to my understanding ․ they had a confrontation earlier, ․ the victim had drawn a knife on him. They had an altercation. The Defendant left the area, rode home to Anderson Street, got a gun, came back to Greentree Apartments, confronted the victim and said that he wanted him to make him feel like he did.
Lay contends that the evidence was insufficient to establish the intentional or knowing mens rea element of murder. A person acts intentionally, or with intent, with respect to the nature of his conduct or to a result of his conduct when it is his conscious objective or desire to engage in the conduct or cause the result. Tex. Penal Code Ann. § 6.03(a) (West 2011). Whether Lay possessed the intent to kill was a question of fact for the jury to determine. Brown v. State, 122 S.W.3d 794, 800 (Tex.Crim.App.2003). In determining whether intent to kill was proven, the jury can use its collective common sense and may apply common knowledge and experience. See Rodriguez v. State, 90 S.W .3d 340, 355 (Tex.App.-El Paso 2001, pet. ref'd). The jury may infer the intent to kill from any evidence that it believes proves the existence of that intent. Brown, 122 S.W.3d at 800. Intent can be inferred from such circumstantial evidence as the person's acts, words, and conduct because “[o]ne's acts are generally reliable circumstantial evidence of one's intent.” Laster v. State, 275 S.W.3d 512, 524 (Tex.Crim.App.2009); Guevara v. State, 152 S.W.3d 45, 50 (Tex.Crim.App.2004). The jury may also infer intent to kill from the defendant's use of a deadly weapon, such as a gun, unless it would be unreasonable to infer that death or serious bodily injury could result from the particular use of the weapon. Brown, 122 S.W.3d at 800–01; Jones v. State, 944 S.W.2d 642, 647 (Tex.Crim.App.1996).
The jury heard that Lay became angry at Feggett. Davis and Mays both testified that Lay said he was going to kill Feggett. Lay pedaled a bicycle to his home, retrieved a gun, and returned on the bicycle to Feggett's apartment, maintaining that his intention was to make Feggett feel how he had made Lay feel when Feggett had placed a knife at his throat. Smith testified the two were just talking when Lay drew his deadly weapon and shot Feggett. Lay ran after the shooting and hid the pistol in his attic.
Viewing the evidence in a light most favorable to the verdict, we find that a rational jury could have found beyond a reasonable doubt that Lay intentionally or knowingly killed Feggett. We overrule Lay's legal sufficiency challenge.
II. Trial Court Was Not Required to Submit Manslaughter as a Lesser–Included Offense
Lay argues that the trial court erred in denying his request to include manslaughter in the jury charge as a lesser-included offense. The Texas Court of Criminal Appeals has implemented a “two-prong test to determine whether a charge on a lesser-included offense should be given.” McKinney v. State, 207 S.W.3d 366, 370 (Tex.Crim.App.2006). A party is entitled to such a charge when (1) “the offense is a lesser-included offense of the offense charged” in the indictment, and (2) the record includes some evidence to permit a rational jury to find that if the defendant was guilty, he was guilty only of the lesser offense, but not guilty of the greater. Id.; Guzman v. State, 188 S.W.3d 185, 188 (Tex.Crim.App.2006); Salinas v. State, 163 S.W.3d 734, 741 (Tex.Crim.App.2005); Wesbrook v. State, 29 S.W.3d 103, 113 (Tex.Crim.App.2000). Manslaughter is a type of homicide which requires the perpetrator to possess a reckless state of mind which prompts the prohibited act. Tex. Penal Code Ann. § 19.04 (West 2011). A person acts recklessly when he is aware of, but consciously disregards, a substantial and unjustifiable risk. Tex. Penal Code Ann. § 6.03(c) (West 2011). Manslaughter is a lesser-included offense of murder. Moore v. State, 969 S.W.2d 4, 9 (Tex.Crim.App.1998); see Tex.Code Crim. Proc. Ann. art. 37.09(3) (West 2006). Thus, we focus on the second prong of the test.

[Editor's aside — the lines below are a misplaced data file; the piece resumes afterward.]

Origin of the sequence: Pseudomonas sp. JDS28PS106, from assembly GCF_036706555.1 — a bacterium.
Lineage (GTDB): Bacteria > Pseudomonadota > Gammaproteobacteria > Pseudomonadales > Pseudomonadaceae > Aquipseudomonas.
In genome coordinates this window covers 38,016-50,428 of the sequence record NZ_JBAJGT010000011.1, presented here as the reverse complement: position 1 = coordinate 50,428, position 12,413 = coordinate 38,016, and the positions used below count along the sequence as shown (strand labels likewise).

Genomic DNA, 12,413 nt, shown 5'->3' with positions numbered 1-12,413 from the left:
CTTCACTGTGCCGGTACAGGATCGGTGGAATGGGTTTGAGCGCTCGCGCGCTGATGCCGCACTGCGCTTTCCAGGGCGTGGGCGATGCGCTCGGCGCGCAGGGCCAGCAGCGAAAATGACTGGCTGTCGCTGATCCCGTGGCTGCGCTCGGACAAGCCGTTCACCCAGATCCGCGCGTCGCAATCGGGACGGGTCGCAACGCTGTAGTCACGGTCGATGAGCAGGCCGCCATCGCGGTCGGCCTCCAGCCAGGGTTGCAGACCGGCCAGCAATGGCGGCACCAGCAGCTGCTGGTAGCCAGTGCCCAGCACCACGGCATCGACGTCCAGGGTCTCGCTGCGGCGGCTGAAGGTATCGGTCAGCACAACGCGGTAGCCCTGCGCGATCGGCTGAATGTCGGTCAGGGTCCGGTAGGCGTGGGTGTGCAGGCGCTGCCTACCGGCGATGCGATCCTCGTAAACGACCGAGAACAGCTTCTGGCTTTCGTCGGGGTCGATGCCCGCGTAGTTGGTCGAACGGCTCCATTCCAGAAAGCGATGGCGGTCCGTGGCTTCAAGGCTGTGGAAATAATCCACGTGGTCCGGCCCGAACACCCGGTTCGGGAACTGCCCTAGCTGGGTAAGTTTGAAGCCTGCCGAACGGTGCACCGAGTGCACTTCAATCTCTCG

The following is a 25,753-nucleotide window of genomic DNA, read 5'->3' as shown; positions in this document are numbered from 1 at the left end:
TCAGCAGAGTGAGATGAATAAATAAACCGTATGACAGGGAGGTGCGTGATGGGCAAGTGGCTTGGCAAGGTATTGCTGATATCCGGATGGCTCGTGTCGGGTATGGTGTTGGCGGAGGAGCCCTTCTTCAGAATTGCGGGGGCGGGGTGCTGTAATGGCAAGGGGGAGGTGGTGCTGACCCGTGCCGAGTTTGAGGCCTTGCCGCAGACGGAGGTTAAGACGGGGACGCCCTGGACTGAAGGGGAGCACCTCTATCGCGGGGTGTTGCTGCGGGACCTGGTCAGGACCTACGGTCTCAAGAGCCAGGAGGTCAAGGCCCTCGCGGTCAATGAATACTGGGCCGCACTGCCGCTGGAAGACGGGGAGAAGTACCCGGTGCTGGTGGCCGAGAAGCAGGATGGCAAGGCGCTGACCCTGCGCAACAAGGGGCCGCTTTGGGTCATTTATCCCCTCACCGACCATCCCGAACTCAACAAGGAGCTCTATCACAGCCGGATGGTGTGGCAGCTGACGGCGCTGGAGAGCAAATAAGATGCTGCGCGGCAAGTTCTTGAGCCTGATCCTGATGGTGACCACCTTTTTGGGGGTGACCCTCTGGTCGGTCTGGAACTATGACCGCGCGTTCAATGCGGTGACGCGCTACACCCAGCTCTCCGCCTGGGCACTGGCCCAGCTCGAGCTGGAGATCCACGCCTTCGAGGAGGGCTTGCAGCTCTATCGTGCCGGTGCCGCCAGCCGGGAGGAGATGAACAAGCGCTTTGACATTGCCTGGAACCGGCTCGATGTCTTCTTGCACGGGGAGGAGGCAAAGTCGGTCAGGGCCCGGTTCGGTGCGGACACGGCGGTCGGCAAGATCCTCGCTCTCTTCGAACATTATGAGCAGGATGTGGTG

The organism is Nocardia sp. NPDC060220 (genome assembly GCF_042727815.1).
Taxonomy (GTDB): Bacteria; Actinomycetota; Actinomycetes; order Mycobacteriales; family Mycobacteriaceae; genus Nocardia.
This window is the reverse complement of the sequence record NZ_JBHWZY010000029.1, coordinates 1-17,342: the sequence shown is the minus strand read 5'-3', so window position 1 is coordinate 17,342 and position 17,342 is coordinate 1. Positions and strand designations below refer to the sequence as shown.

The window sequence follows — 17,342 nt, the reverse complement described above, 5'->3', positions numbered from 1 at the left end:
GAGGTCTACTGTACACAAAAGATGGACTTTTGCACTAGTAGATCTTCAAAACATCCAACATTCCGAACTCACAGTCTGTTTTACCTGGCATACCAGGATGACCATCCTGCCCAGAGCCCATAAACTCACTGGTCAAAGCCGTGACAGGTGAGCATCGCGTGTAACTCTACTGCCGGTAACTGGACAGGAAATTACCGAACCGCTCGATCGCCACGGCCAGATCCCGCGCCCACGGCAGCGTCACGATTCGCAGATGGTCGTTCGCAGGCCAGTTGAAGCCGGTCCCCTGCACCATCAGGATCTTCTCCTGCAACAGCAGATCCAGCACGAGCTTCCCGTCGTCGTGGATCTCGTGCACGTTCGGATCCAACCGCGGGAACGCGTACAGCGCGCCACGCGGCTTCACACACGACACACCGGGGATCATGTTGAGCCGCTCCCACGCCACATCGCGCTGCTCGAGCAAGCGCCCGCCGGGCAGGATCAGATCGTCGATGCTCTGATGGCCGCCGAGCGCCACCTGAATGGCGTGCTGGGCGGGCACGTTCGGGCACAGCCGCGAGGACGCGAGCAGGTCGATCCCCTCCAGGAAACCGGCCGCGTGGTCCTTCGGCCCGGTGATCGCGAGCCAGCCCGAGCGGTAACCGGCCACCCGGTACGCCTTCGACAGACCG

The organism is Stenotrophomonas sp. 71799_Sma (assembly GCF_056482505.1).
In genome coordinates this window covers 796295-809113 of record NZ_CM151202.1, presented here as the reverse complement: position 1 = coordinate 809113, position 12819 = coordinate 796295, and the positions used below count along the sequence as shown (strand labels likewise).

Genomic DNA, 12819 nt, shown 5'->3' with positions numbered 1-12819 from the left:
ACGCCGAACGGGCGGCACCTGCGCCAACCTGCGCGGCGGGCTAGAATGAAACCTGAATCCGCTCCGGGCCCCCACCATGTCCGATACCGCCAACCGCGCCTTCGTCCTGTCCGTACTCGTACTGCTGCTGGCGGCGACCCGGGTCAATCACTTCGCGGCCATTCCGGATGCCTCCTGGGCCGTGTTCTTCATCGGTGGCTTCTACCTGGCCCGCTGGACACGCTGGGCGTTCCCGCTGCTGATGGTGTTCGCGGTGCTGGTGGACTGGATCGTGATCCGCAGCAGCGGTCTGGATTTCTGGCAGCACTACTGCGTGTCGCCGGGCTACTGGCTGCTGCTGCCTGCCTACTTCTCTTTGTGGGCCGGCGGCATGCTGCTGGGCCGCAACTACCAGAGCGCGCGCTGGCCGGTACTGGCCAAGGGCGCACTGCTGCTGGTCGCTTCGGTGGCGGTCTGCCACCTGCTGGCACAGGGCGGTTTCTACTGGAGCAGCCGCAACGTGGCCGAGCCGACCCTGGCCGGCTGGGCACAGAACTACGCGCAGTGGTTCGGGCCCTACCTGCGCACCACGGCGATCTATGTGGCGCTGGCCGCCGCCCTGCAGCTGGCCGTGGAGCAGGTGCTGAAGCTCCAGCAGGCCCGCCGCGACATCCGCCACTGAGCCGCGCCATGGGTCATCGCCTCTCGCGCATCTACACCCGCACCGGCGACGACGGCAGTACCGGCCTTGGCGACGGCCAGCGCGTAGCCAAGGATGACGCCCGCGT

Lay argues that he did not have the intention to kill Feggett, but that he only “wanted to obtain an apology from” Feggett, and wanted him to “feel what it felt like to be threatened with a deadly weapon.”1 This is the sole evidence that it was not Lay's intention to kill Feggett. “[T]he act of pointing a loaded gun at someone and shooting it toward that person at close range demonstrates an intent to kill.” Ex parte Thompson, 179 S.W.3d 549, 556 n. 18 (Tex.Crim.App.2005). Lay was indicted and tried for using a firearm to slay Feggett. A firearm is a deadly weapon per se. Stewart v. State, 532 S.W.2d 349, 350 (Tex.Crim.App.1976). When a deadly weapon per se is used in a deadly manner and death results, there is no need to give a charge of a lesser-included offense even though the defendant testified he did not intend to kill the victim. Womble v. State, 618 S.W.2d 59, 65 (Tex.Crim.App. [Panel Op.] 1981) (defendant not entitled to charge on aggravated assault as lesser-included offense). Lay's “denial that he intended to kill the victim does not, of itself, raise the issue of manslaughter.” Munoz v. State, 932 S.W.2d 242, 245 (Tex.App.-Texarkana 1996, no pet.). “To raise the issue of manslaughter, there must be evidence of a lack of intent to kill and evidence that [the defendant] acted recklessly while ignoring a known risk.” Id.